The Tosafot and the Ran explained that the principle of “one witness is trusted with regard to prohibitions” is derived from the fact that a wife is trusted to count the days of her nidda status.
The Rambam wrote: “one witness is trusted with regard to prohibitions…as an evildoer who ritually slaughters, his slaughter is valid and he is trusted to say ‘I slaughtered in accordance with the halacha’.”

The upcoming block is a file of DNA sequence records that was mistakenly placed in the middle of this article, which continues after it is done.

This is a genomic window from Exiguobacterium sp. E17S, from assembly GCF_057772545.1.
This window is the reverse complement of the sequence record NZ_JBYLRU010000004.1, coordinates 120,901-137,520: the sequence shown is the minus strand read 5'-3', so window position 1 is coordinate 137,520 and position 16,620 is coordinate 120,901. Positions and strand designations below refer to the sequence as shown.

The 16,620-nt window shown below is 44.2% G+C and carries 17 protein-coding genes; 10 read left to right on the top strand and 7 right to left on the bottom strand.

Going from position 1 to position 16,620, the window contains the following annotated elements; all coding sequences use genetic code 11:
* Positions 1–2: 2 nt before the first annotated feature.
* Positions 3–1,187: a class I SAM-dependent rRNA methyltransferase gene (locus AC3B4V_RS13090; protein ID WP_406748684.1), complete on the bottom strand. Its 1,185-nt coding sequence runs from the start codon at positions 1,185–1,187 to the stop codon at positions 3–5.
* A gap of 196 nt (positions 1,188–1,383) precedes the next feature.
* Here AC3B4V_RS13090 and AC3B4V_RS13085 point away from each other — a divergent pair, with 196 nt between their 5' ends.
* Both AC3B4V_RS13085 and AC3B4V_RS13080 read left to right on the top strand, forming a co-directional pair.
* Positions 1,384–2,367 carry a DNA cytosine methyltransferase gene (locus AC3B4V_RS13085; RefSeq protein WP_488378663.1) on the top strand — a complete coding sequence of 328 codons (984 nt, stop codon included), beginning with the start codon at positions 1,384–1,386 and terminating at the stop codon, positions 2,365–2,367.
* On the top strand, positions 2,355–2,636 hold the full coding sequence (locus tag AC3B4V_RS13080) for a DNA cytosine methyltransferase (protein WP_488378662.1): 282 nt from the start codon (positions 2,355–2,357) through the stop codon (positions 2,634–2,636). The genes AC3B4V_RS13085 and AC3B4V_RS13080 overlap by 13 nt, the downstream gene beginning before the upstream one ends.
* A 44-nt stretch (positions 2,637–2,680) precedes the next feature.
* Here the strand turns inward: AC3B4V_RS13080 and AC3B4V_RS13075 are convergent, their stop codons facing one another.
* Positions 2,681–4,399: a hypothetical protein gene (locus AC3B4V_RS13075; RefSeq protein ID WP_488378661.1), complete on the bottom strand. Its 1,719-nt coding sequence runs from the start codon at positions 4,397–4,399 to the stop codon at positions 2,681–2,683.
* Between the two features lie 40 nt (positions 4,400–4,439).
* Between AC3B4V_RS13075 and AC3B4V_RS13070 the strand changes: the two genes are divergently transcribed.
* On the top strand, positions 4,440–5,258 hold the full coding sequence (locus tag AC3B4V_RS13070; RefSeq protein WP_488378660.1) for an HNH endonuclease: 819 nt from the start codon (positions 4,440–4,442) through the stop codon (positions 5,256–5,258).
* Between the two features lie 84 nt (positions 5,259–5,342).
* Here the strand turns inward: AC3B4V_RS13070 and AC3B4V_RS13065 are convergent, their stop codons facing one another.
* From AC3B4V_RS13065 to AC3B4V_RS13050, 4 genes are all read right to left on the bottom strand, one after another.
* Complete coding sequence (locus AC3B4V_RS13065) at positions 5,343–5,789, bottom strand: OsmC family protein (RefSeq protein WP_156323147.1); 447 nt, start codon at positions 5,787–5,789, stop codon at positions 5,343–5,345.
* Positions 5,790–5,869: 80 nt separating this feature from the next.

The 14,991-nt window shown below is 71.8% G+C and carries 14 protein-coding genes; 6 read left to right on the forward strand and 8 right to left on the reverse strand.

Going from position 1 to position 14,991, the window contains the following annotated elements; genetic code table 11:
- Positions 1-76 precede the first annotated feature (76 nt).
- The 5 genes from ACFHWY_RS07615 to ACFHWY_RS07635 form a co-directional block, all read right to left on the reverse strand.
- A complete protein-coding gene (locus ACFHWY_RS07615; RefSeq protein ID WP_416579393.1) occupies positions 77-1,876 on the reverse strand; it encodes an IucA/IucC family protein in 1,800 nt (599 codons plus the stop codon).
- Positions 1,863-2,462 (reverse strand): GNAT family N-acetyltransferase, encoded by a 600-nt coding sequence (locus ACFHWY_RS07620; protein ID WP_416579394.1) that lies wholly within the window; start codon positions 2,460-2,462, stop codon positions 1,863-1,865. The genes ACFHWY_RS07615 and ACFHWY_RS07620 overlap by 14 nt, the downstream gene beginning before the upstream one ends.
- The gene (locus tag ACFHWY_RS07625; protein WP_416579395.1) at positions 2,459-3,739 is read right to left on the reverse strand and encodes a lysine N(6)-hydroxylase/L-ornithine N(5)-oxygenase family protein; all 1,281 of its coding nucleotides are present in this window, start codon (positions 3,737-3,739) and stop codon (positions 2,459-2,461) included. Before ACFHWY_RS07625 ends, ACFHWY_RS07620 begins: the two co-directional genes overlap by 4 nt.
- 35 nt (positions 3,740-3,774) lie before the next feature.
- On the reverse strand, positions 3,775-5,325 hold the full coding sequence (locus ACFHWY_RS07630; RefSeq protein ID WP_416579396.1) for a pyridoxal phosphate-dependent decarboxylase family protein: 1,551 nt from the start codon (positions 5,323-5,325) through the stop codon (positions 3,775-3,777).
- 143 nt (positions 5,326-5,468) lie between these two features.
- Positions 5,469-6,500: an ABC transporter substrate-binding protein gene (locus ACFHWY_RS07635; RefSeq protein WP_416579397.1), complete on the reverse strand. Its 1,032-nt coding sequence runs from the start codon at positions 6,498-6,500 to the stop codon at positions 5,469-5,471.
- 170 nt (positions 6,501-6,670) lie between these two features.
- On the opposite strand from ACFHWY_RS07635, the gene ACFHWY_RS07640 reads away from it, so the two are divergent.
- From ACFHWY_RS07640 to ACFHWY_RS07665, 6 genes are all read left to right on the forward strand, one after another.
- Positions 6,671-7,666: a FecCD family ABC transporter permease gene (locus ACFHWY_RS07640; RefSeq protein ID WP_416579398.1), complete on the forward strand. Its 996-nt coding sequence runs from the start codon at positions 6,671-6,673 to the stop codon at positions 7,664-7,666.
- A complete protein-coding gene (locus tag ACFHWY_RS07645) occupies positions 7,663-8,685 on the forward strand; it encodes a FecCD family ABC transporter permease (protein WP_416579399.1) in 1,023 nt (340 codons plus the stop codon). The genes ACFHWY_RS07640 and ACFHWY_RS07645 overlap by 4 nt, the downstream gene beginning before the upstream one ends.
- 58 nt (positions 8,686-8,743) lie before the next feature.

The challenge of Tosafot and the Ran, that one witness is trusted with regard to ritual slaughter only because it is in his hands to permit it, can presumably be applied to the Rambam as well. However, it seems that the Rambam holds that this presumption– that one witness is believed in a case of presumed prohibition only when it is in his hands to render it permissible, which seems to be the simple reading of the discussion in both Gittin and Yevamot– is not the accepted halacha, since it is in opposition to another presumption, namely: “One does not sin on behalf of another” (in order for another to benefit). In fact, the Rambam continues: “However, one who is suspected with regard to a particular matter is not trusted about his own items, but he is trusted with to regard to someone else’s. Therefore, one who is suspected about a particular matter may serve as a judge and may testify for others, as we presume that one will not sin in order that others will benefit.” Apparently, this presumption overrides a case of a presumed prohibition, even when it is not in his hands to render it permissible (as he is testifying about others’ items), resulting in one witness being sufficient. One might have suggested that the Rambam is referring only to cases of testimony about others’ items when it is in the witnesses’ hands to render it permitted, similar to the suggestion of the discussion in Yevamot. However, this is difficult, as the simple reading of the Rambam indicates that he makes no such distinction, and that one who is suspect with regard to one matter is still trusted to testify for others even when he cannot render it permissible, like the case of teruma.